Olivia Jordan, Miss USA World 2013 went on to become Miss USA 2015. Pageant Hop

Back when there were only two major pageant systems, contestants would pick a pageant and compete in it until they won or retired. But today, with so many wonderful pageant systems, you can compete in an endless number of pageants. But you shouldn’t just enter a pageant on a whim. You don’t want to get a reputation as a crown chaser, right? To switch pageants strategically follow my Smart Steps to Successfully Pageant Hop.

1. Be Aware of the Pageant’s Opinion of Other Pageants

There are many pageants systems who don’t care what other pageants you’ve done previously or are currently competing in. But there are still some old school pageants who frown on pageant hoping. If the ultimate title you’re seeking is with a pageant system that doesn’t approve of pageant hopping, you may need to find another way to improve your skills. Unfortunately, some pageants turn up their noses at other systems and will not think highly of you if you compete with their arch rival. So if this is the case, just stick with the pageant of the title that you ultimately want to win.

2. Read the Contestant Contract.

Okay, I totally get it. You’re excited about entering the pageant and don’t want to read through a boring contract. But the contract is where you’ll find out if pageant hopping is going to be a problem. Many pageants only restrict their national level titleholders from competing in other pageants. But there are pageants with a clause preventing you from competing if you already hold another title. In order to compete, they may ask you to resign that title. And if you win in some pageants, even at the local level, you’re prevented from competing in another system until you resign or crown your successor.

You don’t want to compete in a pageant, win, and then realize that your win prevents you from competing for your ultimate title. Then you’ll have to resign your new title, and you’ll get labeled as a crown chaser. And I know you’re much too classy for that. So, take the time to read the contestant/titleholder contract to successfully pageant hop without drama.

Oh…and before I move on…let me save you some heartache. If the director doesn’t have a contestant/titleholder contract but verbally tells you it’s okay to compete in another pageant, get it in writing. I don’t care if it’s in an email, written on a paper napkin, or scrawled in crayon on a scrap of paper. A local or state director may not be aware of the national rules, and they may be making a promise they can’t keep. If you have it in writing, the next level up is more likely to honor the director’s promise, so you don’t end up in an embarrassing situation.

3. Select Pageants Based on a Strategy

The number one reason contestants compete in multiple pageant systems is to rapidly increase competition skills. Sure, practicing at home is great, but your skills are really put to the test under the stress of competition. But you shouldn’t just randomly enter every pageant you hear of. If you jump around and compete in unrelated pageants, you won’t actually increase your skill set. For example, maybe your goal is to win a Miss America title. If you enter a pageant with a 60-second personal interview, no fitness competition, no onstage question you’re wasting your time. You should focus on pageants that include Talent, Interview, and Swimsuit since those are the most challenging aspects of any Miss America competition. So, focus on pageants that score similar skill sets and to improve skills and boost your scores.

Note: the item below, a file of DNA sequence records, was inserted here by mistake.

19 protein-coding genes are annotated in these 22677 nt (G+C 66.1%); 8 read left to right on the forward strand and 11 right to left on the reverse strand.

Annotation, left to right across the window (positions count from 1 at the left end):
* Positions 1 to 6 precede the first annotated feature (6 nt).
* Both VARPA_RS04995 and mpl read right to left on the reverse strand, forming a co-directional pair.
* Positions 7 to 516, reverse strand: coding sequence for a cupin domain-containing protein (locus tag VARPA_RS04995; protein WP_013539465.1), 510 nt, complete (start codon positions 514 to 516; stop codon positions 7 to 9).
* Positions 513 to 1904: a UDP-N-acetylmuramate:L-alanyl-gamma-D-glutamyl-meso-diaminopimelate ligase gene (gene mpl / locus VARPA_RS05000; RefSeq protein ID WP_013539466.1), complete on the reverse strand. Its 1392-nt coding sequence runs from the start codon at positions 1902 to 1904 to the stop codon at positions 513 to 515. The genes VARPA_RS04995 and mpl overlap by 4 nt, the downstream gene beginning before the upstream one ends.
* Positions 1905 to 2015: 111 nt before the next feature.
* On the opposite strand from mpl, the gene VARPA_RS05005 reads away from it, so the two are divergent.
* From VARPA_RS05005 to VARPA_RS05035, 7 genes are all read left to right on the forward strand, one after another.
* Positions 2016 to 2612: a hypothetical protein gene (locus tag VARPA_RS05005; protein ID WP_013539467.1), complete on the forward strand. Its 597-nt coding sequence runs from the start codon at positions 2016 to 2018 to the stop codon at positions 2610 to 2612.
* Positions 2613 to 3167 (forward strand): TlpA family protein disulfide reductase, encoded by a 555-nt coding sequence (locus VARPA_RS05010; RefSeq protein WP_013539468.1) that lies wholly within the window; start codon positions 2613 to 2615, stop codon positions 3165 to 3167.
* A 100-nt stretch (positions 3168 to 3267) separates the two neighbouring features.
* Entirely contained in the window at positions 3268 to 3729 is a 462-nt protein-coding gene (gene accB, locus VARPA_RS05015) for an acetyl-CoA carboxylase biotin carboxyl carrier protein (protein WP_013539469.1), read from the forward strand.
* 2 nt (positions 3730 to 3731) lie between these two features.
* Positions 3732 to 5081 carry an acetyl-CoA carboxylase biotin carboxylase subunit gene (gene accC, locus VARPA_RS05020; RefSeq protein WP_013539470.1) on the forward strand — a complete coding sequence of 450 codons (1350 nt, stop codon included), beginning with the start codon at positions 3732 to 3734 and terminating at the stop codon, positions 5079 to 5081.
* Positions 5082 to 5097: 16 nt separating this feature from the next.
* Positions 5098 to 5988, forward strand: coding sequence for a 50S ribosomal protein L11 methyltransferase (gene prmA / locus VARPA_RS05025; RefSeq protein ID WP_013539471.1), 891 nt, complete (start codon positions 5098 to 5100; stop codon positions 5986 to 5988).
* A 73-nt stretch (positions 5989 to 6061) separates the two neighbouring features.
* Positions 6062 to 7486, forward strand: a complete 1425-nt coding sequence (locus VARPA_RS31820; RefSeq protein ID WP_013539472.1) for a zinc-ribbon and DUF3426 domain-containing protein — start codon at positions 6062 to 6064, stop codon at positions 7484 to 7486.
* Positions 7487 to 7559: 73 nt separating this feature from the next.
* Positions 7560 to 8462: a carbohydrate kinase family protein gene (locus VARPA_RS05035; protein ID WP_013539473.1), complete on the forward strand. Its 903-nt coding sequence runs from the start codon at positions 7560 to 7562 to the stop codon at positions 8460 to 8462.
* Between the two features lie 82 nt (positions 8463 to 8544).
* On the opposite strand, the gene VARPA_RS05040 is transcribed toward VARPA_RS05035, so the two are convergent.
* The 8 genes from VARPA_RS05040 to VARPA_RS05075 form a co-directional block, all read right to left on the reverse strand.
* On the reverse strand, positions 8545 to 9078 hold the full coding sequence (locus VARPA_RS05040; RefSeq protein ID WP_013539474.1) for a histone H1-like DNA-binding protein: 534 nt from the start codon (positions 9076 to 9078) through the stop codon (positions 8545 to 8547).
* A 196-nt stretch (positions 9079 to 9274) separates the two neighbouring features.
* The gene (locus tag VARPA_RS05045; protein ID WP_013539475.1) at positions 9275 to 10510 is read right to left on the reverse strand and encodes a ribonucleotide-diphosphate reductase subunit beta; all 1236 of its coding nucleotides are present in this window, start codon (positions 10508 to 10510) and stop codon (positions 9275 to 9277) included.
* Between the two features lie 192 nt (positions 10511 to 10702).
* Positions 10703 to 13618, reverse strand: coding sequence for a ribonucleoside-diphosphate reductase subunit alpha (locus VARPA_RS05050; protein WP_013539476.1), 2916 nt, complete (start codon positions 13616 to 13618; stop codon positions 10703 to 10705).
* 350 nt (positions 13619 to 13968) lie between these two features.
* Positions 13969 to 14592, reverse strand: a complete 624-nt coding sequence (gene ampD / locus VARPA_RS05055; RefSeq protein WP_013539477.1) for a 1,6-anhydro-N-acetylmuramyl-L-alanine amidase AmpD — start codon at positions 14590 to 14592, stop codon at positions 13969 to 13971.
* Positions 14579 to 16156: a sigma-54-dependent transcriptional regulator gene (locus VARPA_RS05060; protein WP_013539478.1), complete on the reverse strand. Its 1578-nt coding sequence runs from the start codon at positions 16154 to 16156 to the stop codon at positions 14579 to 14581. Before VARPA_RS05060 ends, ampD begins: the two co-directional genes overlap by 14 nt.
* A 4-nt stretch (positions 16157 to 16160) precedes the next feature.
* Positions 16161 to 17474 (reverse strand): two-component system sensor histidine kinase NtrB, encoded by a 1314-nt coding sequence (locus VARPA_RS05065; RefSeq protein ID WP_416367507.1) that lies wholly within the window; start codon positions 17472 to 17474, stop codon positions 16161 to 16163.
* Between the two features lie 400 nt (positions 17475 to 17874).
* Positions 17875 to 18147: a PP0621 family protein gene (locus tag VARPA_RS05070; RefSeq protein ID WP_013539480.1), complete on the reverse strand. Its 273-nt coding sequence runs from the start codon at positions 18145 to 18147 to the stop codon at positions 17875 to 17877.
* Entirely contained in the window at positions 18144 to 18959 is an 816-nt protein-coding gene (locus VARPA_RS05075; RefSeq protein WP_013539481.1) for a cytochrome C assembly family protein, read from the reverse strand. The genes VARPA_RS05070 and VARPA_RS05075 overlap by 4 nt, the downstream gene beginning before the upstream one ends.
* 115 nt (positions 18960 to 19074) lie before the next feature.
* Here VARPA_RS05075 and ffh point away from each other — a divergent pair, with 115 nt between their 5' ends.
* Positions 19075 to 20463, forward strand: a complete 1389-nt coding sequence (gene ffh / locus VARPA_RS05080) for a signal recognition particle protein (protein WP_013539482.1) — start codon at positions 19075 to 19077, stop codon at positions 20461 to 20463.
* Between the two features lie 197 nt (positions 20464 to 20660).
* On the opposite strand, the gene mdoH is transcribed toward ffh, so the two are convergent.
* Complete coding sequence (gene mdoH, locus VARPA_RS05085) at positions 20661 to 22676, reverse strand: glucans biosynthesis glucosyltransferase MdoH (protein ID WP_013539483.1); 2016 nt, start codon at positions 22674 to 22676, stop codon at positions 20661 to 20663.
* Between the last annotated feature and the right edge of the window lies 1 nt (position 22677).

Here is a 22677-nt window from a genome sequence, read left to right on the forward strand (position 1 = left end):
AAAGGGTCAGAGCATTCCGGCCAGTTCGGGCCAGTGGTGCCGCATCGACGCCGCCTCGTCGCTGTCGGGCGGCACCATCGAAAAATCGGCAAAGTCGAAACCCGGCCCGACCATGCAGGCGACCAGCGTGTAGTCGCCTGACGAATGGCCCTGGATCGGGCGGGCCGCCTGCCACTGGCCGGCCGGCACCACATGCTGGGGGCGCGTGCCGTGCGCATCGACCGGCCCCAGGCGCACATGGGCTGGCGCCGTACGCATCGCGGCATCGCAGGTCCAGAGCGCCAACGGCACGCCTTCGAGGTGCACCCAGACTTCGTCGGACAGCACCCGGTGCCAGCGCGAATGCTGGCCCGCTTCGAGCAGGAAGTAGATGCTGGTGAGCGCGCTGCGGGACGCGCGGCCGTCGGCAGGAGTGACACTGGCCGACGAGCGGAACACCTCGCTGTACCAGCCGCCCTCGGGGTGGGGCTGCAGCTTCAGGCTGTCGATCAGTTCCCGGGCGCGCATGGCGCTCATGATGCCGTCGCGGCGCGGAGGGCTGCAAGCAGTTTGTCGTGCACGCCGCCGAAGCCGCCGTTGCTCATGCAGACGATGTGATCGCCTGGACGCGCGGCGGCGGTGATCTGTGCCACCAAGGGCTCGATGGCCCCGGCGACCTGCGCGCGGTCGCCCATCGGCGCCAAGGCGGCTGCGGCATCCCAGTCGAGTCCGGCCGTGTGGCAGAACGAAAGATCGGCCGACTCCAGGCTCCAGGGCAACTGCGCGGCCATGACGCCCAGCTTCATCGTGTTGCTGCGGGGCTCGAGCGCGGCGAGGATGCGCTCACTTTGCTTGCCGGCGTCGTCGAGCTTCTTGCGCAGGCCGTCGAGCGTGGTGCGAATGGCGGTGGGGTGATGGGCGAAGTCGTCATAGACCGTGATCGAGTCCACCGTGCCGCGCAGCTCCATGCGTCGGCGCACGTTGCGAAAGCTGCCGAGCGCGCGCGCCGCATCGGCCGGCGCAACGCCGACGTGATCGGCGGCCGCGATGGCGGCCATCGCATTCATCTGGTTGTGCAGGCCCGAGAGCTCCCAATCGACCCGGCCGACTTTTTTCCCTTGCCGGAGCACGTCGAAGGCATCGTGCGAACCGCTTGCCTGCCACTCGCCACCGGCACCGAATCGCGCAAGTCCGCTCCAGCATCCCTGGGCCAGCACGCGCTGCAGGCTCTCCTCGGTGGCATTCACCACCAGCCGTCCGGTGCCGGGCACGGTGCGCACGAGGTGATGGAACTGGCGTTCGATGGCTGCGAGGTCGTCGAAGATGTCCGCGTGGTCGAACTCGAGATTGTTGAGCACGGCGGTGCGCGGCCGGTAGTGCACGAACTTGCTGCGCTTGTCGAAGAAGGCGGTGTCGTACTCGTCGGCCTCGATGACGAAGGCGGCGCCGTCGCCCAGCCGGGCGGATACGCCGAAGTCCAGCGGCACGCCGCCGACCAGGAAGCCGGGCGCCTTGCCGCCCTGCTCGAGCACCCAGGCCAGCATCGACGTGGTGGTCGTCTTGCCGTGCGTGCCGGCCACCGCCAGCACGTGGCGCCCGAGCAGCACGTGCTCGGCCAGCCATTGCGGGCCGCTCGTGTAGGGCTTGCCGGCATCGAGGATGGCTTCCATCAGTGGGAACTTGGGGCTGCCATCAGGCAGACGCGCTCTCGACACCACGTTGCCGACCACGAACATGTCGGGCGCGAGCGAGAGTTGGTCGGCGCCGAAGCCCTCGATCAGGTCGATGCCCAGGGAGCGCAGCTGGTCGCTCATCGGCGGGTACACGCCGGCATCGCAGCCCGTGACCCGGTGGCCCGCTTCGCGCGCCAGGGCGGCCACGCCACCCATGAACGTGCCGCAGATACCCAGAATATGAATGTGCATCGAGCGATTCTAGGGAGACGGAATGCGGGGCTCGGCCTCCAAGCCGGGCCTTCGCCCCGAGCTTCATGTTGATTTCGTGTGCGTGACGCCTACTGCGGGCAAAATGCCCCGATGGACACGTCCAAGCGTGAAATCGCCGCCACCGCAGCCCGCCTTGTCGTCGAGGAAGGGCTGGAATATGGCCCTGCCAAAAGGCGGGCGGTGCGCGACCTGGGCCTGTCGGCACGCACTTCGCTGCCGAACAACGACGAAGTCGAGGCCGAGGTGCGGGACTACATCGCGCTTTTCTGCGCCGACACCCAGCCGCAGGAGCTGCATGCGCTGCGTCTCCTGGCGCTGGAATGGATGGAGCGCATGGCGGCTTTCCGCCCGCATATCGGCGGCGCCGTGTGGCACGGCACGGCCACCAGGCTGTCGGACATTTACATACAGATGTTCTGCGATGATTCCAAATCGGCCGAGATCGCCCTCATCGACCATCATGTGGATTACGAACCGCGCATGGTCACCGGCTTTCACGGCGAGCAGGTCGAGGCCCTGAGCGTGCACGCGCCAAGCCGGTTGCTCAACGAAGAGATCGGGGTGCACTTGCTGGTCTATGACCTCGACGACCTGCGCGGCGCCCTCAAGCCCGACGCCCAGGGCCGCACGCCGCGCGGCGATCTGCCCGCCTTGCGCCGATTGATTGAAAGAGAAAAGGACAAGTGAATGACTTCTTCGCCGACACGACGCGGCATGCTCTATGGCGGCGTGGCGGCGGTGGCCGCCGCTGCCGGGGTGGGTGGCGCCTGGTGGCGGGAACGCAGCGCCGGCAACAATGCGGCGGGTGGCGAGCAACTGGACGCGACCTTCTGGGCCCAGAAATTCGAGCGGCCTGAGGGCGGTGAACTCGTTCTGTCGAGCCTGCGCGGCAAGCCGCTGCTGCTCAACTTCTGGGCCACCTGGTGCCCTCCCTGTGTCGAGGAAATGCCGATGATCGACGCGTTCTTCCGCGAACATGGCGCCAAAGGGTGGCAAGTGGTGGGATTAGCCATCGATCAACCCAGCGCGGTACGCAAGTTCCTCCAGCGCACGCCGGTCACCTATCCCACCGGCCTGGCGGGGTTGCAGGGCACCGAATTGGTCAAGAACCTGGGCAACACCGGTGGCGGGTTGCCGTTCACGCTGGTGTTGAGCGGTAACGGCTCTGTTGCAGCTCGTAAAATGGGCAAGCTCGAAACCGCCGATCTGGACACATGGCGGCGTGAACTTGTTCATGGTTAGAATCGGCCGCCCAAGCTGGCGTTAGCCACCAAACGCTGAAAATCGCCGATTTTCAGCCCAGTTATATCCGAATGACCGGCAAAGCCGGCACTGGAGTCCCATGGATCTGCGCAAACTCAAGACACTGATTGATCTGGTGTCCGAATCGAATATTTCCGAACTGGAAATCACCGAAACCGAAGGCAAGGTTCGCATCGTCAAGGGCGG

4. Don’t Compare Pageants During Your Interview

If you list titles or awards that you’ve won in other pageants on your contestant resume, you’ve opened the door for judges to ask you to compare pageant systems. The judge might say, “I see you’ve competed in the Miss Wonderful pageant previously, why did you decide to compete in this pageant?” Or they could ask, “It looks like you’ve competed in a number of pageants. Which one do you like best?” This is a trick question, which means you shouldn’t answer the question as asked. Instead of comparing pageants, you focus on talking about what appealed to you about this particular pageant. You could say, “The Miss Volunteer pageant has a reputation for community leadership and would enable me to extend the reach of my platform. I’m also excited about the trip to Ecuador to help build homes for orphans.” End of answer. No comparisons.

5. Be Considerate When Juggling Multiple Titles

It’s best to proceed with consideration when holding multiple titles. If you already have a title, and win another title, you should notify both systems of your other title. When Pageant 1 schedules an appearance, you should appear in your Pageant 1 crown and sash. If you schedule an appearance, decide which title most closely relates to that appearance. And please don’t make the mistake of appearing in more than one title at the same appearance. Don’t show up at an event, take a pic in Title 1 crown and sash, do a quick change, and then pose for another photo in Title 2 crown and sash. Directors everywhere will roll their eyes when they see your pics on social media and you’ll get a reputation as a shady titleholder. Just make sure everything’s on the up and up and that you keep both directors in the loop.

The majority of my private VIP contestants cross over from one pageant to another. The decision to pageant hop can be an important part of any skill development strategy. But we evaluate the different pageants to determine which ones will make a real contribution to our overall plan. By following the Smart Steps to Successfully Pageant Hop, you can broaden your abilities, improve your ability to compete under pressure, and become the titleholder you always knew you could be.

You’re going to be FABulous!

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